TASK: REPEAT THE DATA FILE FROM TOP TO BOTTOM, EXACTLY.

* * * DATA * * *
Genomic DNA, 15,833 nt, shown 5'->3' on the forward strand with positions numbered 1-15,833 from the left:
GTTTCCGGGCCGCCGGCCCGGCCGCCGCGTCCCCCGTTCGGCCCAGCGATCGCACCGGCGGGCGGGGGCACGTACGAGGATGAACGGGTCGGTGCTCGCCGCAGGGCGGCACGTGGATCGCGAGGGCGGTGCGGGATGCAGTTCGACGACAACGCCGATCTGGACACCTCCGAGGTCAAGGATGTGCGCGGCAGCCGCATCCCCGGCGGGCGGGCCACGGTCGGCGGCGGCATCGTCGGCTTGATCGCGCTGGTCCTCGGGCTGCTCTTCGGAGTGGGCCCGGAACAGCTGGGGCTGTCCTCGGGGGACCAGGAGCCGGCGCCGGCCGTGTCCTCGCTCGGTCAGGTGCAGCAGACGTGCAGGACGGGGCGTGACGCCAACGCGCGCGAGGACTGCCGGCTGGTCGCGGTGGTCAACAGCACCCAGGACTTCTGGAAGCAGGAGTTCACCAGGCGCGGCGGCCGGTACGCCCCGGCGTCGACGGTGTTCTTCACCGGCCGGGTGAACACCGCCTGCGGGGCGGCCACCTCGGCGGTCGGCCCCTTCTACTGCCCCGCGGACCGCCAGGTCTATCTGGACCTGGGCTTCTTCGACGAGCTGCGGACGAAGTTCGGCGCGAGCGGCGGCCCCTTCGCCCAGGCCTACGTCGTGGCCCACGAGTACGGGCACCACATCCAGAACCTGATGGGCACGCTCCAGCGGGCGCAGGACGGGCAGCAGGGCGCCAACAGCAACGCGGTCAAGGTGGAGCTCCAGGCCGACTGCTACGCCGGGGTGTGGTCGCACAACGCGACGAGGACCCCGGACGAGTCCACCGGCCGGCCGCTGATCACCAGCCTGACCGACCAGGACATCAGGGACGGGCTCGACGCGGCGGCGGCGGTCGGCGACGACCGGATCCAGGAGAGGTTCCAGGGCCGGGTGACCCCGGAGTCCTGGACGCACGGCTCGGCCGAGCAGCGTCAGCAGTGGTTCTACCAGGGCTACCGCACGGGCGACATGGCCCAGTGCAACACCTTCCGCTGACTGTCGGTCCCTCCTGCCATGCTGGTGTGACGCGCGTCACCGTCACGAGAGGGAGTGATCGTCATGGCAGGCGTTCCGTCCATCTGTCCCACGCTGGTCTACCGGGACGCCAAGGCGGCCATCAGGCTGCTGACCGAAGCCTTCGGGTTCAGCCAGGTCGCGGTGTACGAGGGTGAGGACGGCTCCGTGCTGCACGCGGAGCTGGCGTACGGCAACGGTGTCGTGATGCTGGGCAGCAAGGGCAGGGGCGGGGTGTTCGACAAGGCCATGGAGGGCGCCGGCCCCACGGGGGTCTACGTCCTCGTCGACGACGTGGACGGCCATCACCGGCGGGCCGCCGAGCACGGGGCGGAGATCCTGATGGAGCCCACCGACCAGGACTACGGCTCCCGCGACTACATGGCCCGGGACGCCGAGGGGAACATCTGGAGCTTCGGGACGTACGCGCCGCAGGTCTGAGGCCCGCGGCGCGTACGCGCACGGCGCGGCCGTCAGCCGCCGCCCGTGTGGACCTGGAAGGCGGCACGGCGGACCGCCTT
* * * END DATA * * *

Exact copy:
Genomic DNA, 15,833 nt, shown 5'->3' on the forward strand with positions numbered 1-15,833 from the left:
GTTTCCGGGCCGCCGGCCCGGCCGCCGCGTCCCCCGTTCGGCCCAGCGATCGCACCGGCGGGCGGGGGCACGTACGAGGATGAACGGGTCGGTGCTCGCCGCAGGGCGGCACGTGGATCGCGAGGGCGGTGCGGGATGCAGTTCGACGACAACGCCGATCTGGACACCTCCGAGGTCAAGGATGTGCGCGGCAGCCGCATCCCCGGCGGGCGGGCCACGGTCGGCGGCGGCATCGTCGGCTTGATCGCGCTGGTCCTCGGGCTGCTCTTCGGAGTGGGCCCGGAACAGCTGGGGCTGTCCTCGGGGGACCAGGAGCCGGCGCCGGCCGTGTCCTCGCTCGGTCAGGTGCAGCAGACGTGCAGGACGGGGCGTGACGCCAACGCGCGCGAGGACTGCCGGCTGGTCGCGGTGGTCAACAGCACCCAGGACTTCTGGAAGCAGGAGTTCACCAGGCGCGGCGGCCGGTACGCCCCGGCGTCGACGGTGTTCTTCACCGGCCGGGTGAACACCGCCTGCGGGGCGGCCACCTCGGCGGTCGGCCCCTTCTACTGCCCCGCGGACCGCCAGGTCTATCTGGACCTGGGCTTCTTCGACGAGCTGCGGACGAAGTTCGGCGCGAGCGGCGGCCCCTTCGCCCAGGCCTACGTCGTGGCCCACGAGTACGGGCACCACATCCAGAACCTGATGGGCACGCTCCAGCGGGCGCAGGACGGGCAGCAGGGCGCCAACAGCAACGCGGTCAAGGTGGAGCTCCAGGCCGACTGCTACGCCGGGGTGTGGTCGCACAACGCGACGAGGACCCCGGACGAGTCCACCGGCCGGCCGCTGATCACCAGCCTGACCGACCAGGACATCAGGGACGGGCTCGACGCGGCGGCGGCGGTCGGCGACGACCGGATCCAGGAGAGGTTCCAGGGCCGGGTGACCCCGGAGTCCTGGACGCACGGCTCGGCCGAGCAGCGTCAGCAGTGGTTCTACCAGGGCTACCGCACGGGCGACATGGCCCAGTGCAACACCTTCCGCTGACTGTCGGTCCCTCCTGCCATGCTGGTGTGACGCGCGTCACCGTCACGAGAGGGAGTGATCGTCATGGCAGGCGTTCCGTCCATCTGTCCCACGCTGGTCTACCGGGACGCCAAGGCGGCCATCAGGCTGCTGACCGAAGCCTTCGGGTTCAGCCAGGTCGCGGTGTACGAGGGTGAGGACGGCTCCGTGCTGCACGCGGAGCTGGCGTACGGCAACGGTGTCGTGATGCTGGGCAGCAAGGGCAGGGGCGGGGTGTTCGACAAGGCCATGGAGGGCGCCGGCCCCACGGGGGTCTACGTCCTCGTCGACGACGTGGACGGCCATCACCGGCGGGCCGCCGAGCACGGGGCGGAGATCCTGATGGAGCCCACCGACCAGGACTACGGCTCCCGCGACTACATGGCCCGGGACGCCGAGGGGAACATCTGGAGCTTCGGGACGTACGCGCCGCAGGTCTGAGGCCCGCGGCGCGTACGCGCACGGCGCGGCCGTCAGCCGCCGCCCGTGTGGACCTGGAAGGCGGCACGGCGGACCGCCTT